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The hyperinsulinemic-euglycemic clamp is the "gold standard" for the assessment of insulin action. Insulin is infused at a constant rate stimulating glucose uptake. The amount of exogenous glucose infused to counter this drop is indicative of insulin sensitivity. Here the procedure is performed on a conscious, unrestrained rat.
Cite this Article
Hughey, C. C., Hittel, D. S., Johnsen, V. L., Shearer, J. Hyperinsulinemic-Euglycemic Clamp in the Conscious Rat. J. Vis. Exp. (48), e2432, doi:10.3791/2432 (2011).
Type 2 diabetes (T2D) is rapidly rising in prevalence. Characterized by either inadequate insulin production or the inability to utilize insulin produced, T2D results in elevated blood glucose levels. The "gold-standard" in assessing insulin sensitivity is a hyperinsulinemic-euglycemic clamp or insulin clamp. In this procedure, insulin is infused at a constant rate resulting in a drop in blood glucose. To maintain blood glucose at a constant level, exogenous glucose (D50) is infused into the venous circulation. The amount of glucose infused to maintain homeostasis is indicative of insulin sensitivity. Here, we show the basic clamp procedure in the chronically catheterized, unrestrained, conscious rat. This model allows blood to be collected with minimal stress to the animal. Following the induction of anesthesia, a midline incision is made and the left common carotid artery and right jugular vein are catheterized. Inserted catheters are flushed with heparinized saline, then exteriorized and secured. Animals are allowed to recover for 4-5 days prior to experiments, with weight gain monitored daily. Only those animals who regain weight to pre-surgery levels are used for experiments. On the day of the experiment, rats are fasted and connected to pumps containing insulin and D50. Baseline glucose is assessed from the arterial line and used a benchmark throughout the experiment (euglycemia). Following this, insulin is infused at a constant rate into the venous circulation. To match the drop in blood glucose, D50 is infused. If the rate of D50 infusion is greater than the rate of uptake, a rise in glucose will occur. Similarly, if the rate is insufficient to match whole body glucose uptake, a drop will occur. Titration of glucose continues until stable glucose readings are achieved. Glucose levels and glucose infusion rates during this stable period are recorded and reported. Results provide an index of whole body insulin sensitivity. The technique can be refined to meet specific experimental requirements. It is further enhanced by the use of radioactive tracers that can determine tissue specific insulin-stimulated glucose uptake as well as whole body glucose turnover.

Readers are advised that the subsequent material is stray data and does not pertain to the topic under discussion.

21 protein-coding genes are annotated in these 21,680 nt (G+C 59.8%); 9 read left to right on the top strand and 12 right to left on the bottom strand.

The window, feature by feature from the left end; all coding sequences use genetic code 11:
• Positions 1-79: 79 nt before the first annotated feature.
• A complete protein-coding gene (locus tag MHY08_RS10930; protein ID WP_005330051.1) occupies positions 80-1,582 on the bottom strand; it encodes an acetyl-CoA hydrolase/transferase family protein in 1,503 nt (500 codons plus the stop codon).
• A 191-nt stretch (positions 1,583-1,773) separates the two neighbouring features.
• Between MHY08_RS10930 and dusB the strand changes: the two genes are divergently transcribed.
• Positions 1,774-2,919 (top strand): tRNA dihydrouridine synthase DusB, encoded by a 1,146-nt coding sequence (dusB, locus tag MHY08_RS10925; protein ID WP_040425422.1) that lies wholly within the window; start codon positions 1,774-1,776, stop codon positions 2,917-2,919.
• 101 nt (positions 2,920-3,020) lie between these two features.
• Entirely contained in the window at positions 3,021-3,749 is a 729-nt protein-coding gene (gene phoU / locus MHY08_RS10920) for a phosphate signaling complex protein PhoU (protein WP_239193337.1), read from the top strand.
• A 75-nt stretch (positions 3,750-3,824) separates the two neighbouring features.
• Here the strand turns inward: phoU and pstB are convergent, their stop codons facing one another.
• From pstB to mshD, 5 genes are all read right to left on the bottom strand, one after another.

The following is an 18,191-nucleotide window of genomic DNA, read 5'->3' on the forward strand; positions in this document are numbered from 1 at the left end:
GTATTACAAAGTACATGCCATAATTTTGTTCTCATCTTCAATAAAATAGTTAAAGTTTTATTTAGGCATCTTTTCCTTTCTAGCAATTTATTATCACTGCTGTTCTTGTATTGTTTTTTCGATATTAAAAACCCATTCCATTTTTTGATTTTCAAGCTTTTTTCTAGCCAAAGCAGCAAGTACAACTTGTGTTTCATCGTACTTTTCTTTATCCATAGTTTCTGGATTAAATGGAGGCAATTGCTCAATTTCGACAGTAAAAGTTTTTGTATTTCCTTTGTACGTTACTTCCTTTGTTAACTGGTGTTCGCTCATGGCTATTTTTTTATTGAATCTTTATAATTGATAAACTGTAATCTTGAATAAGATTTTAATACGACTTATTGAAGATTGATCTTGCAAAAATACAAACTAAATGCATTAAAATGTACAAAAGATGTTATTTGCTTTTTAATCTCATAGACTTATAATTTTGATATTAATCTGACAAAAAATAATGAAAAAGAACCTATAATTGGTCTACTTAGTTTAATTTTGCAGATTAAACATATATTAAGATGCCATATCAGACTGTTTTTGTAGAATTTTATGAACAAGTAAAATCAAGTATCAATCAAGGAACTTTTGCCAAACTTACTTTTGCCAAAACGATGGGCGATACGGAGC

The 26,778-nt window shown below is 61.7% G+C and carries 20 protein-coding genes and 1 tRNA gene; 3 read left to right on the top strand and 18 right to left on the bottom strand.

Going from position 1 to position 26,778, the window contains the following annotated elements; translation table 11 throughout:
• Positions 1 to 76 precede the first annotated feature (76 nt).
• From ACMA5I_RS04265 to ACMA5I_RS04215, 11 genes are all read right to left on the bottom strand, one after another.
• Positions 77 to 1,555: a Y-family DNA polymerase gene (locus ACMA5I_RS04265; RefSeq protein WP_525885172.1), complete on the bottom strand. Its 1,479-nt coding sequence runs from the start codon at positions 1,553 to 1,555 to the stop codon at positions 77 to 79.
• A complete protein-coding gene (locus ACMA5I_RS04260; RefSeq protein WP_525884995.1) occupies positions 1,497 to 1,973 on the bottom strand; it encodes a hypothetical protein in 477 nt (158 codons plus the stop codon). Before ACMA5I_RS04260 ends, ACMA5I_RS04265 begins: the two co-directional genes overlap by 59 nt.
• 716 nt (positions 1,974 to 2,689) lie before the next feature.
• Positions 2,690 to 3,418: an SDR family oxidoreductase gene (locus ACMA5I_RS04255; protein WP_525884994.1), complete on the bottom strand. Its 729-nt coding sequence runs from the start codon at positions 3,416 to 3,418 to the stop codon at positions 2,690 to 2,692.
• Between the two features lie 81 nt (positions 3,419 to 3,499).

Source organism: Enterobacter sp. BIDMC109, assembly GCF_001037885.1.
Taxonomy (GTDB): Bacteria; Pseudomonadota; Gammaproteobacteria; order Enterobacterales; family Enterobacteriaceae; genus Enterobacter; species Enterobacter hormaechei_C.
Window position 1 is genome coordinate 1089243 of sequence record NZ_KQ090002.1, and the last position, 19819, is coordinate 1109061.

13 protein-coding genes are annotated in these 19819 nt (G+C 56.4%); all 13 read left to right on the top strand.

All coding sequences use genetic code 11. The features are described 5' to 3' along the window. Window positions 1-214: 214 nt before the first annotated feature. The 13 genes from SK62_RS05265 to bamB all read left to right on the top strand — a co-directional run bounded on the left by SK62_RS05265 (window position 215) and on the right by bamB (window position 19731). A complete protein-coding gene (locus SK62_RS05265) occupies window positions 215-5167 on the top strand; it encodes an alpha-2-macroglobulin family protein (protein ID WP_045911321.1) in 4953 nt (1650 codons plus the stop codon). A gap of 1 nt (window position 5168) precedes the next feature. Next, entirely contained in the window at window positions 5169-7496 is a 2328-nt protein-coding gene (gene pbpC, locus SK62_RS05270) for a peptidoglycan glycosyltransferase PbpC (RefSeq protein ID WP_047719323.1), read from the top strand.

A: Surgical Catheterization of Arterial and Venous Circulation
Part 1: Arterial and Venous Catheter Preparation